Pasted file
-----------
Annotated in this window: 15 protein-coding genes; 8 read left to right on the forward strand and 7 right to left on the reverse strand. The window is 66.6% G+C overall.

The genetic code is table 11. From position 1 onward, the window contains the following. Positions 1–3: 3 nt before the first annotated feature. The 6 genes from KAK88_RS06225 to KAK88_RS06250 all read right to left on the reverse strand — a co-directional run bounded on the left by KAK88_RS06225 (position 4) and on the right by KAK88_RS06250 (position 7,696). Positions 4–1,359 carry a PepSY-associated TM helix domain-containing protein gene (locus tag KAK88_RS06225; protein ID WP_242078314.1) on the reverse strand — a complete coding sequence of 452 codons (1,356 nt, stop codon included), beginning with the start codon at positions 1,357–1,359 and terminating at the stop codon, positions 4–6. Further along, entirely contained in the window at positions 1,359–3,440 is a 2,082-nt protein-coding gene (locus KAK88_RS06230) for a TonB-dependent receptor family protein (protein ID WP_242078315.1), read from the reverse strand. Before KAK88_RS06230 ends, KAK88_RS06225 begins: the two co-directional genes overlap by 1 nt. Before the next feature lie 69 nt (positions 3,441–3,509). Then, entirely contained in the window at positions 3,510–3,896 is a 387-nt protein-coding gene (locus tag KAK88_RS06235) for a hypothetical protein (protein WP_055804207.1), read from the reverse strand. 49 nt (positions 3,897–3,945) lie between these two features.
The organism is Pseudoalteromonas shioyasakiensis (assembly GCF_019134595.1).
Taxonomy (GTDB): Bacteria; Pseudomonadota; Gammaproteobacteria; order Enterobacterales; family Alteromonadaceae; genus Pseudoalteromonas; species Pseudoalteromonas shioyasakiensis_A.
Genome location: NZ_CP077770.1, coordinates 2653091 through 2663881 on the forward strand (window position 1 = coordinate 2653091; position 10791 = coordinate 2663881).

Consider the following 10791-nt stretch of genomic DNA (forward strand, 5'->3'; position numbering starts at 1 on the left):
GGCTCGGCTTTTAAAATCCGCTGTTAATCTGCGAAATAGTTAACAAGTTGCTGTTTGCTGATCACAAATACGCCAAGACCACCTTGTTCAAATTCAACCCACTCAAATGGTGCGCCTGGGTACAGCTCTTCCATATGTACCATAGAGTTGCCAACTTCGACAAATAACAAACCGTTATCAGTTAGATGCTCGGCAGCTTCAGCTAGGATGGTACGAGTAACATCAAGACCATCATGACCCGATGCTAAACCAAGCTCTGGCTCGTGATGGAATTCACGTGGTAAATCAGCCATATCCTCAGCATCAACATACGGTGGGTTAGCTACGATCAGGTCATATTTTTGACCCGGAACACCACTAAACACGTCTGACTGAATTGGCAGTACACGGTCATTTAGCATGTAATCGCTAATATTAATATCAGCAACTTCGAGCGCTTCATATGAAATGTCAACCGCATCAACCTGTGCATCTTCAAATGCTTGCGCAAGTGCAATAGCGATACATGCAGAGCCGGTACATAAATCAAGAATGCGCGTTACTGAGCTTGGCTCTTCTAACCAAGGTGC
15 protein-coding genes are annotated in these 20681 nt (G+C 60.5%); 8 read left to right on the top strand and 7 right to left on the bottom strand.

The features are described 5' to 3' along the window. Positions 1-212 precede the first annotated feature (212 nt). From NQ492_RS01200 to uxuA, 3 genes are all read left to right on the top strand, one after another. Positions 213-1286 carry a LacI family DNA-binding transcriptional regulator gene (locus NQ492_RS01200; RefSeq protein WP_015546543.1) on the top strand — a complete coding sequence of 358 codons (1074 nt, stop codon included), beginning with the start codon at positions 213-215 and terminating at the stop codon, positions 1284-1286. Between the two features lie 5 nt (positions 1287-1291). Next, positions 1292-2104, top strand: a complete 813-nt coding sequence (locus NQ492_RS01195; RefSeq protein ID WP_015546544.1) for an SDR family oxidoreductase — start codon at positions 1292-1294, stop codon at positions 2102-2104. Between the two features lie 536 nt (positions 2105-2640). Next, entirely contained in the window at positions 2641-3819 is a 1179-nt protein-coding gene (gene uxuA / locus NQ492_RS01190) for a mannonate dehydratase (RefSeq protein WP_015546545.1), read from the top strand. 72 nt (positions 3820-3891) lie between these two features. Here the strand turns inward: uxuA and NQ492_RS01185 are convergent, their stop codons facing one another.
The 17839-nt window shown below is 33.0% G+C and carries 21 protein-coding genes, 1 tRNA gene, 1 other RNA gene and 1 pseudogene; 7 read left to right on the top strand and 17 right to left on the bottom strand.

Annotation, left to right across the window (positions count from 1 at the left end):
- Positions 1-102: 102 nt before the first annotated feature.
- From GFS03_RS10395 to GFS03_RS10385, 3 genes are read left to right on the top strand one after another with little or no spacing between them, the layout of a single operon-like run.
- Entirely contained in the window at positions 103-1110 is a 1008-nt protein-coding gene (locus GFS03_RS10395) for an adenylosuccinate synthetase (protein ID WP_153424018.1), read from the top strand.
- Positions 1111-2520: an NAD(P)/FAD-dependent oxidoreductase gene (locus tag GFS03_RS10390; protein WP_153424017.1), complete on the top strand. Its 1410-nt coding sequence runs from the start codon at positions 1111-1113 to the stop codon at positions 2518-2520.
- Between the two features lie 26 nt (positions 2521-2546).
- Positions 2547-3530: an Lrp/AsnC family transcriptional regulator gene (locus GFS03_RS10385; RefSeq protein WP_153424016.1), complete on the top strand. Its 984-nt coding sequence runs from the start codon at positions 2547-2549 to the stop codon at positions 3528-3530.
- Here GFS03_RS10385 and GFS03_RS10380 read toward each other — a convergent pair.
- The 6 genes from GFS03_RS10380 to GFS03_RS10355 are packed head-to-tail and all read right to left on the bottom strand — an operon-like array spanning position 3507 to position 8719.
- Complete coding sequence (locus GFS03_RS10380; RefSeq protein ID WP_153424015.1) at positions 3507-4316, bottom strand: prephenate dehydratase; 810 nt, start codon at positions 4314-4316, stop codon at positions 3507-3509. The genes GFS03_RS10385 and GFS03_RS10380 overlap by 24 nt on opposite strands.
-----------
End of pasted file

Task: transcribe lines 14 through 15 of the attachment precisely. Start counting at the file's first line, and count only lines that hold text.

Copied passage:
- Entirely contained in the window at positions 103-1110 is a 1008-nt protein-coding gene (locus GFS03_RS10395) for an adenylosuccinate synthetase (protein ID WP_153424018.1), read from the top strand.
- Positions 1111-2520: an NAD(P)/FAD-dependent oxidoreductase gene (locus tag GFS03_RS10390; protein WP_153424017.1), complete on the top strand. Its 1410-nt coding sequence runs from the start codon at positions 1111-1113 to the stop codon at positions 2518-2520.